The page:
What do you think? Leave a respectful comment.

Identity theft computer. Photo by Getty Images

Ask the Headhunter: Did I give this staffing firm too much private information?

Nick Corcodilos started headhunting in Silicon Valley in 1979 and has answered over 30,000 questions from the Ask The Headhunter community.

In this special Making Sen$e edition of Ask The Headhunter, Nick shares insider advice and contrarian methods about winning and keeping the right job, on one condition: that you, dear Making Sense reader, send Nick your questions about your personal challenges with job hunting, interviewing, networking, resumes, job boards or salary negotiations. No guarantees — just a promise to do his best to offer useful advice.

Question: I interviewed with a staffing company in March 2017. I was asked to fill out all the employment documents including an application, and I had to provide tax information. I gave them copies of my driver’s license and passport. I did the whole employment package. I was told I had been chosen for the position and that they were just waiting on confirmation and a face-to-face interview with the “right arm person” of the firm, whose place I would be taking.

Now, four months have gone by, and every time I email the president of the staffing firm, he once again assures me that they want to hire me and are very interested. My last contact with him was a month ago. I have not heard anything else.

READ MORE: Ask the Headhunter: Why recruiters aren’t always good for the economy

Should I contact them and tell them I’m no longer interested and to destroy my paperwork? I was extremely interested in the position to begin with. Now, after waiting all these months, I’m not so sure. However, they have all my paperwork. Thanks for any advice.

Nick Corcodilos: People too easily confuse their “extreme interest” in a job with the real odds of getting it — which are small. That extreme interest often leads people to discount their reasonable doubts and to fall for possible scams. I’m not saying this is a scam, but it doesn’t smell good.

There are two big problems (among many) with staffing firms. First, they want too much private information before they place you. I would never surrender tax documents, my Social Security number or my passport until I have a bona fide offer in hand. That means in writing with a firm start date. (See “How employers help scammers steal your Social Security number.”) They just don’t need such documentation until you are actually hired. Getting all this information from you in advance is their way of getting a big commitment from you, without one from them. I think that’s unethical, and frankly, it’s dangerous for you. Recruiting has become a popular vector for identity theft.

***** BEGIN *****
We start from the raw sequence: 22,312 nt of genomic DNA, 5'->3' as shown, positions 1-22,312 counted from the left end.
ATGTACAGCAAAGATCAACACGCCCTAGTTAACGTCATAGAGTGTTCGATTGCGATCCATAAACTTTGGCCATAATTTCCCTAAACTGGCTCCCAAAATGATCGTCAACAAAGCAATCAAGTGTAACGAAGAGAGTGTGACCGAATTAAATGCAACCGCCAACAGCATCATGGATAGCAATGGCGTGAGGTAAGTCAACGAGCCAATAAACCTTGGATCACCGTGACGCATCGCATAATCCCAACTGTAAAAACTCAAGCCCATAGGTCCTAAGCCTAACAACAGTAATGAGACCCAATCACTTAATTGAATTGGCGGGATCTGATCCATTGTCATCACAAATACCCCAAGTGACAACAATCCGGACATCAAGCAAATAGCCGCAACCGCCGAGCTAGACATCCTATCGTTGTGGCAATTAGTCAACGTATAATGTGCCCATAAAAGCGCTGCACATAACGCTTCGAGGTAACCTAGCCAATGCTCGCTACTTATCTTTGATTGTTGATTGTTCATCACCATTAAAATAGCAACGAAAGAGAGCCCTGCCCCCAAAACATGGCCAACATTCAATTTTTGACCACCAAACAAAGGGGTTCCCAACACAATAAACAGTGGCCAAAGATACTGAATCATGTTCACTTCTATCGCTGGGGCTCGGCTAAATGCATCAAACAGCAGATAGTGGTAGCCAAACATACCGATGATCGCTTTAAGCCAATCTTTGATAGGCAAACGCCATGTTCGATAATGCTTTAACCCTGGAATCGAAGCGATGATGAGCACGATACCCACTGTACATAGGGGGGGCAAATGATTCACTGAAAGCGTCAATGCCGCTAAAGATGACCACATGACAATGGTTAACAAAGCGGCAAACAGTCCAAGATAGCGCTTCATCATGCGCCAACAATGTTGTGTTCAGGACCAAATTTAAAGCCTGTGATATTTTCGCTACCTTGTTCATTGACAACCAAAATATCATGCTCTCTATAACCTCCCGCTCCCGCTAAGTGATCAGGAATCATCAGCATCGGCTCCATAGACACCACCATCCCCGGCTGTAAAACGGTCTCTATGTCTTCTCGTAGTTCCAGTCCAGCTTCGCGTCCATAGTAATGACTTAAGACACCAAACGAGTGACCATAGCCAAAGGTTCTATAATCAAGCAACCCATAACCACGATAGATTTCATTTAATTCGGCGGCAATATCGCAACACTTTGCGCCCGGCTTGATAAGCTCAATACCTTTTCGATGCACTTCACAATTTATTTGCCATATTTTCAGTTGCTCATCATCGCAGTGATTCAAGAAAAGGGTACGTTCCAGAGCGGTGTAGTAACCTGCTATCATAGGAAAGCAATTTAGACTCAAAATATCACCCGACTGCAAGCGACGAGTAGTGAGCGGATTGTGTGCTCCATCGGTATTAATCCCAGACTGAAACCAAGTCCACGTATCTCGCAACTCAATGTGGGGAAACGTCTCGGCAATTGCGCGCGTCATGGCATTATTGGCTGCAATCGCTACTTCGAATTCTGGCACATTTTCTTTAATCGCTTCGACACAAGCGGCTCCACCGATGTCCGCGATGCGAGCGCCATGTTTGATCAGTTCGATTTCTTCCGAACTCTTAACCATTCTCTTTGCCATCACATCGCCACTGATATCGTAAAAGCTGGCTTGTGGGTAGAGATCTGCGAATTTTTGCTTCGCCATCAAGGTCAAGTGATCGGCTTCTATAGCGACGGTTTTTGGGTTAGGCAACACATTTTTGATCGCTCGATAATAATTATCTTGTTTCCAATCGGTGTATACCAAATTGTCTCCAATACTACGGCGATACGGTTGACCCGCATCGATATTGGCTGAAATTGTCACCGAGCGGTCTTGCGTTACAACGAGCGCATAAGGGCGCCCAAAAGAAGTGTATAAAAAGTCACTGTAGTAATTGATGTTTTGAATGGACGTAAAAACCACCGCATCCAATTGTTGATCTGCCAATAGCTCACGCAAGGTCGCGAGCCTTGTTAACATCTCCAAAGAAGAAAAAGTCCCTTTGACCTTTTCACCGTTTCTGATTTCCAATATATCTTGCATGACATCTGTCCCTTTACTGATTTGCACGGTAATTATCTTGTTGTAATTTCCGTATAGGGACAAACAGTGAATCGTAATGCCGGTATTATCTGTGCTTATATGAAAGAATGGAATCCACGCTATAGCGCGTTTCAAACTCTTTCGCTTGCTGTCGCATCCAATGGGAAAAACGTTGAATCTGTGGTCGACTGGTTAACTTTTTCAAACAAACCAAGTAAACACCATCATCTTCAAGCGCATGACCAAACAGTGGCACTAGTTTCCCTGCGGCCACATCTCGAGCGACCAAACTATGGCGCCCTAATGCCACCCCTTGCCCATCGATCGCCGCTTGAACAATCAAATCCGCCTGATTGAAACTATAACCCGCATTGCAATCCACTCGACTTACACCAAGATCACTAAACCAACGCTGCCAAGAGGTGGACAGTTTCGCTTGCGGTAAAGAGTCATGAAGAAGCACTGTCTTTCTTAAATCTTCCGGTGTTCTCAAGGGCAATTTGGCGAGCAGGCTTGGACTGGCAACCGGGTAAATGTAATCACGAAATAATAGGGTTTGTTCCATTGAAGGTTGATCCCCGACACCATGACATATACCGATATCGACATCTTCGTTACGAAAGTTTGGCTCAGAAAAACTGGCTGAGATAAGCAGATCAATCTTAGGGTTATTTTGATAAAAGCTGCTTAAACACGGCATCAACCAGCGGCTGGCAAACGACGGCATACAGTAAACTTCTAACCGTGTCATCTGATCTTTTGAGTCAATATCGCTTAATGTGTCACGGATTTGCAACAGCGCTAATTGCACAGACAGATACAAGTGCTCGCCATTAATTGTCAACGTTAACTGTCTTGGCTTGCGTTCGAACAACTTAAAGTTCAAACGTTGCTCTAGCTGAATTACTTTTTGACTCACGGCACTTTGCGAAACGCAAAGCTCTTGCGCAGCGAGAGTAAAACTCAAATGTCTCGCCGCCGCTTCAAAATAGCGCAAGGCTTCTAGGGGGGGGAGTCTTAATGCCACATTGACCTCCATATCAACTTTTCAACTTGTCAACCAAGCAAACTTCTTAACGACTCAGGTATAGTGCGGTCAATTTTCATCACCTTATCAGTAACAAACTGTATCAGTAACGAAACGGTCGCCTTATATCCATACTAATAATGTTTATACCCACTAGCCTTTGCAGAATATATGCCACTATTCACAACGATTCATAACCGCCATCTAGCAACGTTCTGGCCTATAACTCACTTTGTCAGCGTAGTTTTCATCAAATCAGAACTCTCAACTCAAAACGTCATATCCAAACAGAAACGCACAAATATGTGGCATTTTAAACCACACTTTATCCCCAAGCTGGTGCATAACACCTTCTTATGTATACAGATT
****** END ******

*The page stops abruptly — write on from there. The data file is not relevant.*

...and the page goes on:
Second, I’m always skeptical of any firm that starts a hiring process then keeps making excuses about how “we want to hire you,” but “it’s going to take longer.” It’s been four months. Do you really think these guys are serious? You have had no meetings with the actual employer, so you really know nothing about the company. (See “I’m still waiting for the job offer!”)

I’d send the staffing firm a very strong letter demanding they destroy all your information, because you have no idea how they will use it. Did you research these guys? I’d check your credit card and bank accounts for possible problems, just to make sure. I’m not trying to scare you, but this just smells bad. Err on the side of caution.

If you really get worried, it may be worth a small attorney’s fee to have a formal demand and warning letter sent to them.

READ MORE: Ask the Headhunter: 5 tips for avoiding terrible employers

I know you want the job, but unfortunately, that’s not what determines the likelihood of getting it. What I’d do now is focus on your next opportunity. I would forget about these people unless and until they offer you something concrete.

Please be careful. Use your good judgment. I wish you the best.

Dear Readers: How would you advise this job seeker? How much private information do you tender before you’re hired? Has it worked out alright, or have you had any nightmarish experiences?

Nick Corcodilos invites Making Sense readers to subscribe to his free weekly Ask The Headhunter© Newsletter. His in-depth “how to” PDF books are available on his website: “How to Work With Headhunters…and how to make headhunters work for you,” “Keep Your Salary Under Wraps,” “How Can I Change Careers?” and “Fearless Job Hunting.”

Send your questions to Nick, and join him for discussion every week here on Making Sense. Thanks for participating!

Copyright © 2016 Nick Corcodilos. All rights reserved in all media. Ask the Headhunter® is a registered trademark.

Latest News